(a) Based on the data in the chart above, find a formula that expresses H as a function of A.
(b) Find a bowler’s handicap if his average score is 147. Round down to nearest integer.
(c) Find a bowler’s average score if he has a 100 pin handicap. Round down to nearest integer.
Problem 3 Solution: The table tells us that the steady rate of change constant m = 9/(-10) = -0.9. This tells us that the handicap drops 0.9 pins for every point increase in the bowler’s average score. Using the point-slope form of the equation of a line with the point (210, 9), the relationship between A and H can be expressed as H – 9 = -0.9(A – 210) or H = -0.9A + 198. Solving the equation for A, we have the equation A = (198 – H)/0.9. The handicap for a 147 bowler = -0.9*147 + 198 = 65.7 = 65 pins. If a bowler has a 100 pin handicap, his average bowling score = (198 – 100)/0.9 = 108.88889 = 108.
Problem 4: At 320F and 00C water freezes. At 2120F and 1000C water boils. Use the fact that the relationship between F and C is linear to find the following:
(a) Find an equation that expresses F as a function of C.
(b) Find an equation that expresses C as a function of F.
(c) Convert 680F (average room temperature) to degrees Celsius.
(d) Convert 98.60F (average body temperature) to degrees Celsius.
Problem 4 Solution: Use the information stated in the problem to construct a data-pair-table similar to the table shown in the text box below. The table immediately tells us that the steady rate of change m = 180/100 = 9/5 and F = 32 when C = 0. Using the slope-intercept form of the equation of a line, the equations F = 9C/5 + 32 and C = 5(F – 32)/9 follow. When F = 680F, C = 200C. When F = 98.60F, C = 370C.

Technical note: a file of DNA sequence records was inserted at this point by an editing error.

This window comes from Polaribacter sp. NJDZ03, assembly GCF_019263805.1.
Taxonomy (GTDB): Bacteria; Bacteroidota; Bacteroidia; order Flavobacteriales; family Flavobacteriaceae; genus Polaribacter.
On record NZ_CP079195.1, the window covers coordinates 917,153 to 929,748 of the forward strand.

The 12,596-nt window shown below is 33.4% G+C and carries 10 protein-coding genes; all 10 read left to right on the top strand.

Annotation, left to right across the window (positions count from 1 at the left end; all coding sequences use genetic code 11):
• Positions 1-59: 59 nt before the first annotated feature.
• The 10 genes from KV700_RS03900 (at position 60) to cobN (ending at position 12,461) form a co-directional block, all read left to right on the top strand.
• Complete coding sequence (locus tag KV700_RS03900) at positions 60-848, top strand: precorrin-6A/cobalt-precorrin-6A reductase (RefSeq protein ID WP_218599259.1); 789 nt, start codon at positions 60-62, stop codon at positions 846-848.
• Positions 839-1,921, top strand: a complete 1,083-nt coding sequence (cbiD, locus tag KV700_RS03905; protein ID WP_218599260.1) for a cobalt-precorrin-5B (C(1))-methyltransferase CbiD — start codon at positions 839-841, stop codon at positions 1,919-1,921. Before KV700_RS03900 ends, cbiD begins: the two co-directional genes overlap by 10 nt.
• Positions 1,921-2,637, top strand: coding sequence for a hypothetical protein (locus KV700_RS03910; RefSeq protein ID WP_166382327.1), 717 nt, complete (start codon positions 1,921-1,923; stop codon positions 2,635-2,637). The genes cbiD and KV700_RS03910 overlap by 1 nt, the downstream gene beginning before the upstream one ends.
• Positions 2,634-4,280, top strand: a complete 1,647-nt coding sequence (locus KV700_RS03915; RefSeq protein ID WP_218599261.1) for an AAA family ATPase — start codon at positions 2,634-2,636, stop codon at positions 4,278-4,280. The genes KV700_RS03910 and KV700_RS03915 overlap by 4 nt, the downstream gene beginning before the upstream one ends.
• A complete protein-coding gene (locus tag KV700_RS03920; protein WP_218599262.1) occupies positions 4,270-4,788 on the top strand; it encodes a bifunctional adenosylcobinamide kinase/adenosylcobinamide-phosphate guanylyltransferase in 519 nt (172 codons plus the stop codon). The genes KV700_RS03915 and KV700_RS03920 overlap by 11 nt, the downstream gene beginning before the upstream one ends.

Comments and Suggestions:
- The sample problems in this post are stated so that the questions are very direct and specific. All variables in the problems are well defined. The problems that students will typically encounter are stated in a less direct manner. Understanding the problem is the first rule of problem solving. Students need to carefully read the problem for understanding, and then write a clear description of the variables in the problem. If they learn to do this step well, they will understand the problem they are trying to solve and have much better chance of becoming a successful problem solver. When I ask struggling students what the problem is about or what the problem is asking them to find, invariably they can’t give me a simple answer. Of course, every experienced math teacher or tutor understands what I’m talking about.